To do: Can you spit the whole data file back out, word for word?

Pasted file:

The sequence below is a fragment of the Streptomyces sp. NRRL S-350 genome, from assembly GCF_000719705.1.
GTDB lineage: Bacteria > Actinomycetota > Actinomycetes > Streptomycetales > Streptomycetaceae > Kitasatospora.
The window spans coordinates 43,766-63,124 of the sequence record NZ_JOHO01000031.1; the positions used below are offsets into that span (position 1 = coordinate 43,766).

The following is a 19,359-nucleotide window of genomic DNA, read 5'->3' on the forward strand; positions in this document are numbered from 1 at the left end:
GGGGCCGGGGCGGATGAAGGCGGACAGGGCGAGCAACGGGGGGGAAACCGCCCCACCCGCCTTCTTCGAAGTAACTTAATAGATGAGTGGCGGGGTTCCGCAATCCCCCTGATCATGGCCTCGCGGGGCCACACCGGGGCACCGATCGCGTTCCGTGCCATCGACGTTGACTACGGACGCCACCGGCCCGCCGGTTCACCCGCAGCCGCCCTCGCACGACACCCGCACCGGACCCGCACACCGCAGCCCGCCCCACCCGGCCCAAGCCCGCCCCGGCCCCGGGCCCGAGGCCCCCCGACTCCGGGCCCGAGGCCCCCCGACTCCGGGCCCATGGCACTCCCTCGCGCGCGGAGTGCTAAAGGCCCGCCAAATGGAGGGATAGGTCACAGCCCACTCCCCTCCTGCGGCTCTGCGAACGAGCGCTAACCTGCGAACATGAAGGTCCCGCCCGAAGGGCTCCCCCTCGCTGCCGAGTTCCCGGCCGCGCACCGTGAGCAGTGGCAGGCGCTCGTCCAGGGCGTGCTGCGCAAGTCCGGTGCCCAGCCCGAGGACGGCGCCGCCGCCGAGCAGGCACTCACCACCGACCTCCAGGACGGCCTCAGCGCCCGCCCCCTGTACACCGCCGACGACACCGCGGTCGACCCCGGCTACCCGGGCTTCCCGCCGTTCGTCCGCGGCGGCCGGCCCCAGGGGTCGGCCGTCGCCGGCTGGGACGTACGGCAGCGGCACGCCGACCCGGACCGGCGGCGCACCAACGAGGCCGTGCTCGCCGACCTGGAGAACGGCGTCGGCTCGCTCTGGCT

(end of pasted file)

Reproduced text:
The sequence below is a fragment of the Streptomyces sp. NRRL S-350 genome, from assembly GCF_000719705.1.
GTDB lineage: Bacteria > Actinomycetota > Actinomycetes > Streptomycetales > Streptomycetaceae > Kitasatospora.
The window spans coordinates 43,766-63,124 of the sequence record NZ_JOHO01000031.1; the positions used below are offsets into that span (position 1 = coordinate 43,766).

The following is a 19,359-nucleotide window of genomic DNA, read 5'->3' on the forward strand; positions in this document are numbered from 1 at the left end:
GGGGCCGGGGCGGATGAAGGCGGACAGGGCGAGCAACGGGGGGGAAACCGCCCCACCCGCCTTCTTCGAAGTAACTTAATAGATGAGTGGCGGGGTTCCGCAATCCCCCTGATCATGGCCTCGCGGGGCCACACCGGGGCACCGATCGCGTTCCGTGCCATCGACGTTGACTACGGACGCCACCGGCCCGCCGGTTCACCCGCAGCCGCCCTCGCACGACACCCGCACCGGACCCGCACACCGCAGCCCGCCCCACCCGGCCCAAGCCCGCCCCGGCCCCGGGCCCGAGGCCCCCCGACTCCGGGCCCGAGGCCCCCCGACTCCGGGCCCATGGCACTCCCTCGCGCGCGGAGTGCTAAAGGCCCGCCAAATGGAGGGATAGGTCACAGCCCACTCCCCTCCTGCGGCTCTGCGAACGAGCGCTAACCTGCGAACATGAAGGTCCCGCCCGAAGGGCTCCCCCTCGCTGCCGAGTTCCCGGCCGCGCACCGTGAGCAGTGGCAGGCGCTCGTCCAGGGCGTGCTGCGCAAGTCCGGTGCCCAGCCCGAGGACGGCGCCGCCGCCGAGCAGGCACTCACCACCGACCTCCAGGACGGCCTCAGCGCCCGCCCCCTGTACACCGCCGACGACACCGCGGTCGACCCCGGCTACCCGGGCTTCCCGCCGTTCGTCCGCGGCGGCCGGCCCCAGGGGTCGGCCGTCGCCGGCTGGGACGTACGGCAGCGGCACGCCGACCCGGACCGGCGGCGCACCAACGAGGCCGTGCTCGCCGACCTGGAGAACGGCGTCGGCTCGCTCTGGCT